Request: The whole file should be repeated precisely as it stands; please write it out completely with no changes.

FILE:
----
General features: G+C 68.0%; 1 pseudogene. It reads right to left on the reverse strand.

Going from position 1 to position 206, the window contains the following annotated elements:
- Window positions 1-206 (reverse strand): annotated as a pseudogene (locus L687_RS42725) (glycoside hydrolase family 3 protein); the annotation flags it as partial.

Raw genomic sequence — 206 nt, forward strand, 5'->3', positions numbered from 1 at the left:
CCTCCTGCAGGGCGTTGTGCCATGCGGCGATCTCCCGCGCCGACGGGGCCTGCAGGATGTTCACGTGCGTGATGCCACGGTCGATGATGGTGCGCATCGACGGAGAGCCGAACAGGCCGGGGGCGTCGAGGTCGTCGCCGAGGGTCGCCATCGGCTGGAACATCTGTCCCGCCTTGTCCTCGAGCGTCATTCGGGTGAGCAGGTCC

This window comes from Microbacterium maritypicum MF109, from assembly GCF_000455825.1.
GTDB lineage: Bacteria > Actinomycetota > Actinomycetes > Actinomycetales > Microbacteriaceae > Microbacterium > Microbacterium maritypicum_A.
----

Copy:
General features: G+C 68.0%; 1 pseudogene. It reads right to left on the reverse strand.

Going from position 1 to position 206, the window contains the following annotated elements:
- Window positions 1-206 (reverse strand): annotated as a pseudogene (locus L687_RS42725) (glycoside hydrolase family 3 protein); the annotation flags it as partial.

Raw genomic sequence — 206 nt, forward strand, 5'->3', positions numbered from 1 at the left:
CCTCCTGCAGGGCGTTGTGCCATGCGGCGATCTCCCGCGCCGACGGGGCCTGCAGGATGTTCACGTGCGTGATGCCACGGTCGATGATGGTGCGCATCGACGGAGAGCCGAACAGGCCGGGGGCGTCGAGGTCGTCGCCGAGGGTCGCCATCGGCTGGAACATCTGTCCCGCCTTGTCCTCGAGCGTCATTCGGGTGAGCAGGTCC

This window comes from Microbacterium maritypicum MF109, from assembly GCF_000455825.1.
GTDB lineage: Bacteria > Actinomycetota > Actinomycetes > Actinomycetales > Microbacteriaceae > Microbacterium > Microbacterium maritypicum_A.